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Religion Is Not an Excuse To Control Others

by Anthony Foster

I have many religious friends. I know one that will tell me straight to my face, “Homosexuals should not be allowed to marry.” Although he would sugarcoat it, conceding they can have a “civil union.” Though I consider him a close friend despite our differences, he should understand why others may not.

Western society views religion as a protected class among categories like race, ethnicity, gender, sexual orientation, disability and age. Religion as a protected class is wrong.

Unlike the others, religion is a choice. You don’t choose your race. You don’t choose your age. But my good friend chooses to believe I will go to Hell. And if he were in power and I were gay, I would not be able to get married.

Of course, few people go into religion seeking these views. Some people are born into it and some are forced into it. Most people just want a community and who would blame them?

Many people are currently isolated. We are as socially isolated as we have ever been. Interestingly, The Conversation reports that having fewer friends to turn to in need has gone up while reports of loneliness have gone down. Social media has made it easy to communicate with people, but there’s little friendship you can glean from a forehead Snap.

It makes perfect sense why some people choose to be religious. God offers a friendship that few others can match and he provides unconditional love. Unconditional love while we sinners burn in Hell.

Religion can also be a force for good. Religious charities help the poor when the government is preoccupied with other, more frivolous, things. It also seems to be beneficial for our physical health as Forbes reports that religious people had better health outcomes, and less anxiety, among a host of other benefits.

But religion is also negative.

People use religion as a shield for their irrational fear of the coronavirus (COVID-19) vaccines.

People say, “I will not use a vaccine developed from aborted fetus cells.” This is an understandable statement. If you honestly believed people were murdered to test whatever you were using, would you still use it? Maybe.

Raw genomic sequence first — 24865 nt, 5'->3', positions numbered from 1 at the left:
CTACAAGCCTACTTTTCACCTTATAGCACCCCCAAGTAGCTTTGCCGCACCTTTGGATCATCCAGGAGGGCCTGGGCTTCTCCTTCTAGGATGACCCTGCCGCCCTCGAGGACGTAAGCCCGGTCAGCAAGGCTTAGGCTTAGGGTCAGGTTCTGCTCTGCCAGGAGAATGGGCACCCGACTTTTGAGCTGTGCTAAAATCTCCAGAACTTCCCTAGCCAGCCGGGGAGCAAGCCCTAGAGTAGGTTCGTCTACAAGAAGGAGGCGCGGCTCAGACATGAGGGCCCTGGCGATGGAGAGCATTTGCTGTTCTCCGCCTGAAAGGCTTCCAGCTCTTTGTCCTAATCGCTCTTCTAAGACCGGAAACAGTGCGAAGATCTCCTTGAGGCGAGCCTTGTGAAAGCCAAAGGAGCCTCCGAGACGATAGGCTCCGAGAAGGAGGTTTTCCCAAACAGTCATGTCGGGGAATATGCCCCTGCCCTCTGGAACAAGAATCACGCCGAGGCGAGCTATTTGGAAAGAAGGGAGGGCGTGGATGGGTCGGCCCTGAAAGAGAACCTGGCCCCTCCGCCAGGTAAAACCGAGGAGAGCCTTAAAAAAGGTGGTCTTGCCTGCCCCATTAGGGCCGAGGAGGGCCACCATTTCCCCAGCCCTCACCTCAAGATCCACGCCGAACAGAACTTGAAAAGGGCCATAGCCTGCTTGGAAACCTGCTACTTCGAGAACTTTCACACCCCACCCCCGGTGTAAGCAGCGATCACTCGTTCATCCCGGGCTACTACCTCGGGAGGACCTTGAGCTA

According to the Children’s Hospital of Philadelphia and The North Dakota Department of Health, if you’ve had the chickenpox, Hepatitis A & B, Typhoid, Measles-Mumps-Rubella, polio, rabies or shingles vaccines, you already have. WebMD also reports that if you’ve ever had Tylenol, Pepto Bismol, or ibuprofen you can thank fetus cells too for your recovery.

Let’s not pretend that religion isn’t used too often as a cop-out for things we don’t like. Don’t want homosexuals to get married? Religion. Don’t want to be vaccinated? Religion.

If you go to a public university where people are immunocompromised and cannot get vaccinated, it’s not their choice due to their medical condition. If you want to get vaccinated, you have that choice, you have that privilege and that duty.

Welcome to college, everything you believe is a choice. And, if you believe in nonsensical dross that hurts others, you should expect consequences. Compassionate consequences.

Montclair State University offers a lifeline for people who claim religious exemption from the vaccine. You cannot dorm, you cannot participate in sports, but you can attend your classes like everyone else.

In a world where college education could be the difference between poverty and a living wage, we are offered a lifeline. It’s rather surprising that there is any exception at all. If my faith told me I couldn’t be in a class with women, would the college make an exception for me? I doubt it.

I still have religious friends and I cherish them deeply. We cannot alienate those who believe differently from us. We’re no better if we do. But it’s wrong to use your faith in your religion as an excuse to oppress others.

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